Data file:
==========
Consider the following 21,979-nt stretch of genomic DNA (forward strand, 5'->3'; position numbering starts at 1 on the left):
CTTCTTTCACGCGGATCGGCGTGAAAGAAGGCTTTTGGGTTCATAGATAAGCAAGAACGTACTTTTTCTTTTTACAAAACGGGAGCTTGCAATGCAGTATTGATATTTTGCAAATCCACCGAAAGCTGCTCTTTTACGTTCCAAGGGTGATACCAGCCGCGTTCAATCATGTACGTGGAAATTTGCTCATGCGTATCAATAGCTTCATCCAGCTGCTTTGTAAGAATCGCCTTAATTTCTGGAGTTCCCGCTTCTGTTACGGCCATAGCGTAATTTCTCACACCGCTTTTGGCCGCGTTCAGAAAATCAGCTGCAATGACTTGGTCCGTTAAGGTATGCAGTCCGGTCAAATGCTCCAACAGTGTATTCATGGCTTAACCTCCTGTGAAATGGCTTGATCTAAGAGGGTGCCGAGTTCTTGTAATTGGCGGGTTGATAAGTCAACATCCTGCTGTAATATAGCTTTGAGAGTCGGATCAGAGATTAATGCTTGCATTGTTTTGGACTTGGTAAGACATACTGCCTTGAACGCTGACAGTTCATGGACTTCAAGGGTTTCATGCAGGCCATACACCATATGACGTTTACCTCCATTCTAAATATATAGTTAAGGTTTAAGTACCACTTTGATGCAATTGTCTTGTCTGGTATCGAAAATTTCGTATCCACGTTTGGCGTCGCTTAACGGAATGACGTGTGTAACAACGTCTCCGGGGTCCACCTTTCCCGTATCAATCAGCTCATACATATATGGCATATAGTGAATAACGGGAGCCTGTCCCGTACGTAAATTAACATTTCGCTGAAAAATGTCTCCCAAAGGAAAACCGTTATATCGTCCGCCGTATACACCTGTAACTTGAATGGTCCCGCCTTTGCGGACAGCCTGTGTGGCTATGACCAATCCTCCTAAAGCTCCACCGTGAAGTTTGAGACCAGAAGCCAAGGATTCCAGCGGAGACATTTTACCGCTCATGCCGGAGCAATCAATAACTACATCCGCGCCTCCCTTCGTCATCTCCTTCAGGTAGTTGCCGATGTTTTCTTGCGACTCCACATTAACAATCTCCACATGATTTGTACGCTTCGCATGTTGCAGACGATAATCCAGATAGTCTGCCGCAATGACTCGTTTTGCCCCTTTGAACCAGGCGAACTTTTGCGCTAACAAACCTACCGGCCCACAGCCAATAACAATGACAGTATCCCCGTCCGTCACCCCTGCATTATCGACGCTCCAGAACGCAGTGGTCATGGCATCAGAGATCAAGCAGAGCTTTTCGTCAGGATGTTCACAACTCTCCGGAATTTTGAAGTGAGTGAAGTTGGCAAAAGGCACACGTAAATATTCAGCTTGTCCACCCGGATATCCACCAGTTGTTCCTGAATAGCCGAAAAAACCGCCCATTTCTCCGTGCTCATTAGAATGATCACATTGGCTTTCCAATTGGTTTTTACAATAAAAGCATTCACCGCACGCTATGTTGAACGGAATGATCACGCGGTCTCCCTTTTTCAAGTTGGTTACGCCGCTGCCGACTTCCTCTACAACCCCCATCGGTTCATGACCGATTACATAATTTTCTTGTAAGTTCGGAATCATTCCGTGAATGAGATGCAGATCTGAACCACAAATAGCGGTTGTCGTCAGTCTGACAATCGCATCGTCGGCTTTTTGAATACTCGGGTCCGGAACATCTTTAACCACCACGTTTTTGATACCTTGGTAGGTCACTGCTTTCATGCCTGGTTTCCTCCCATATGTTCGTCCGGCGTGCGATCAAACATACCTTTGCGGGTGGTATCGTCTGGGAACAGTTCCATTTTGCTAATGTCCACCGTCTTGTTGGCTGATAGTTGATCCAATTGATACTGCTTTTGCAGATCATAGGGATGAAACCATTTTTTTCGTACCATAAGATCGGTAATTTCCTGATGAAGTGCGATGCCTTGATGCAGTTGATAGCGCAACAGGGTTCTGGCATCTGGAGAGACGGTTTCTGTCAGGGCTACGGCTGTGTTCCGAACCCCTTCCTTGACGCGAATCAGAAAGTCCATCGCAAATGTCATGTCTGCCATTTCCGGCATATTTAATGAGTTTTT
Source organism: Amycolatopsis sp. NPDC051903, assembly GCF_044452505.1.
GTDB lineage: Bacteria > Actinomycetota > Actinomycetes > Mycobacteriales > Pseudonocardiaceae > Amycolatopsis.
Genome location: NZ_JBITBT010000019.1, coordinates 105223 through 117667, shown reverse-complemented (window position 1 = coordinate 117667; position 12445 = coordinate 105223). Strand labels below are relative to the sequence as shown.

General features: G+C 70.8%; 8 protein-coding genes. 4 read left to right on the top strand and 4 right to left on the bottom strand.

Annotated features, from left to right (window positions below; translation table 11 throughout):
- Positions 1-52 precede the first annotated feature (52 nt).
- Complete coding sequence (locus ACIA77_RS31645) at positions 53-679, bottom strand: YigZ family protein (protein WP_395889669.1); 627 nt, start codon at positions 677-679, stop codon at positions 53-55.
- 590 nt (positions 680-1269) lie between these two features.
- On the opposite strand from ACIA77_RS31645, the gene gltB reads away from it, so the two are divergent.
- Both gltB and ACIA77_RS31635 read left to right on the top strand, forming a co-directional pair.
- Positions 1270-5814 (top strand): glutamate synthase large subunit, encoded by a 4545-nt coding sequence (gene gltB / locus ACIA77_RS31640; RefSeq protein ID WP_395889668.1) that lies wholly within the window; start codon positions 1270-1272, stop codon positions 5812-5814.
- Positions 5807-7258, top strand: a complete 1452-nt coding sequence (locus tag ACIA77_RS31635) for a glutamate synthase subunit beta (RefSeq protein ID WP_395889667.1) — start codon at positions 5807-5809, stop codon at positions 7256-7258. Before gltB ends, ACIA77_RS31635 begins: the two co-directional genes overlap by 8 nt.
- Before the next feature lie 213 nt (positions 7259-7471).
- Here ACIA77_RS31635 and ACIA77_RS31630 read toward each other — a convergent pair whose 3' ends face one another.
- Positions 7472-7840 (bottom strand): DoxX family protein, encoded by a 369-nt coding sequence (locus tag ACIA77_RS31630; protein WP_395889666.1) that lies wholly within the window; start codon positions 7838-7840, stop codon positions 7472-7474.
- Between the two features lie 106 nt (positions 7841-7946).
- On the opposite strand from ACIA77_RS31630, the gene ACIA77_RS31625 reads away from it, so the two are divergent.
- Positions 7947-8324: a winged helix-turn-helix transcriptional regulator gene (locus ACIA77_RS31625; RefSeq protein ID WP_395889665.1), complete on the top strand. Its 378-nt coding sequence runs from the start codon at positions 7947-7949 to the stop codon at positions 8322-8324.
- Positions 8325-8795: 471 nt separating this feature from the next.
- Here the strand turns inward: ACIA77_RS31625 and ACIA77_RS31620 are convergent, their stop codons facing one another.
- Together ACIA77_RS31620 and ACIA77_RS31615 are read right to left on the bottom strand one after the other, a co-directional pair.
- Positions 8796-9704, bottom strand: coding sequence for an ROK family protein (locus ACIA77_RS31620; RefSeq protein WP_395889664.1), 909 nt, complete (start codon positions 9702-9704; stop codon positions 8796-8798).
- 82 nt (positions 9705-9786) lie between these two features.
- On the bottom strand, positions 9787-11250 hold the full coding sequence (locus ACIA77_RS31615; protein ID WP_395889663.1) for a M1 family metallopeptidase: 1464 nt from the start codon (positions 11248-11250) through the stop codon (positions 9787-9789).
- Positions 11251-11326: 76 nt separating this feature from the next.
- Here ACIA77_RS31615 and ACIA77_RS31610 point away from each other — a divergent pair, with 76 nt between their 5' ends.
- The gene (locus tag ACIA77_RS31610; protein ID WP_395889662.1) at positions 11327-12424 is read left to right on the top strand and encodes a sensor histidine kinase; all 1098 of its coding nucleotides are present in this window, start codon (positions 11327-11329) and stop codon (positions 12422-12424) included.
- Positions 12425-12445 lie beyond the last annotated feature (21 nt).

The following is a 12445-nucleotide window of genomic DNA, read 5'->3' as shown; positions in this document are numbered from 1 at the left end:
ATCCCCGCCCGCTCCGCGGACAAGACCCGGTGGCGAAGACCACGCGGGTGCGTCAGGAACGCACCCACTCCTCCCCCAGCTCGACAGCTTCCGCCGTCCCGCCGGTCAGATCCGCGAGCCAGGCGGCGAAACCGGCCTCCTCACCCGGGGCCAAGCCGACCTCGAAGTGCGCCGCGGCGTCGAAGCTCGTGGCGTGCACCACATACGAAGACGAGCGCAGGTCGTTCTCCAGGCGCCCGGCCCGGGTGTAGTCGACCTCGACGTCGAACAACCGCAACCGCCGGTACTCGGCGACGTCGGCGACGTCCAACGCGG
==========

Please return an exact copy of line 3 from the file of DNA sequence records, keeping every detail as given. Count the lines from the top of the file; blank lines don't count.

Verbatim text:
Source organism: Amycolatopsis sp. NPDC051903, assembly GCF_044452505.1.